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Short Sale on Mobile Home

I can't afford my payments on my mobile home. What can I do?

I have a mobile home in another state. I can't afford the payments at this time and have had no luck in selling the mobile. What are my options, and can the finance company garnish current wages in the event it gets repossessed?

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Bill's Answer
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  • There are six typical requirements for a short sale.
  • Consult with your mortgage servicer to learn its requirements.
  • Learn more about the federal HAFA program.

Editor’s note: See the resource Home Affordable Foreclosure Alternatives Program for an updated discussion of deeds in lieu of foreclosure and short sales.

You are a candidate for either a deed in lieu of foreclosure or a short sale.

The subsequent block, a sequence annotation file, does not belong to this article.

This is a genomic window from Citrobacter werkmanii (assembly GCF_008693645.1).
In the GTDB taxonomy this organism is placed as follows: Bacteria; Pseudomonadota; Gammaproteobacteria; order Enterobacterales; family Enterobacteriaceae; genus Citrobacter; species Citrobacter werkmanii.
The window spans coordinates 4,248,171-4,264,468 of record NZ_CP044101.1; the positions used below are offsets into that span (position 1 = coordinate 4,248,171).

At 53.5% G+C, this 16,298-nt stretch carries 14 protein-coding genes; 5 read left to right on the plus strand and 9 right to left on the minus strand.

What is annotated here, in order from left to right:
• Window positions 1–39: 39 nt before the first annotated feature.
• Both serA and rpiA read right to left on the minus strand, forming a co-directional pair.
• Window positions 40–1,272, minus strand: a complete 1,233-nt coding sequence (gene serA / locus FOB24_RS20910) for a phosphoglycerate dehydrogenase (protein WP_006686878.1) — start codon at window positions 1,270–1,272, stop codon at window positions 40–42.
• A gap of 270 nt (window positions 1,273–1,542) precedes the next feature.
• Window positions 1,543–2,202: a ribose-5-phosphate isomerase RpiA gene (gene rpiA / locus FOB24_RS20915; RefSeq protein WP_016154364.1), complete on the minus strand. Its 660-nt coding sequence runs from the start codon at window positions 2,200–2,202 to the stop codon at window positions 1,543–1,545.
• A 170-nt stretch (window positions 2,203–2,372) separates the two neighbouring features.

The typical requirements for both are

  1. The residence must already be on the market for a certain number of days (90 days is typical)
  2. There can be no liens on the property
  3. The property cannot already be in foreclosure
  4. The offer of a deed in lieu of foreclosure or short sale must be voluntary
  5. The seller must have a hardship
  6. The house must be priced reasonably.

See Should I Do A Short Sale On Our Home? and A Deed In Lieu Of Foreclosure vs. A Short Sale to learn more about these options.


Assuming you stop making your payments on the mobile home and the creditor forecloses, the creditor has the right to sue you to collect on any deficiency balance and receive a judgment to collect this amount from you personally. See Collections Advice for more on the rights of creditors and debtors in collections.

A deficiency balance is an unsecured debt, and is legally like any other unsecured debt such as credit card debt, medical debt, or a payday loan. To see your options for handling unsecured debt, see What are my debt resolution options?.

I hope that the information I provided helps you Find. Learn. Save.



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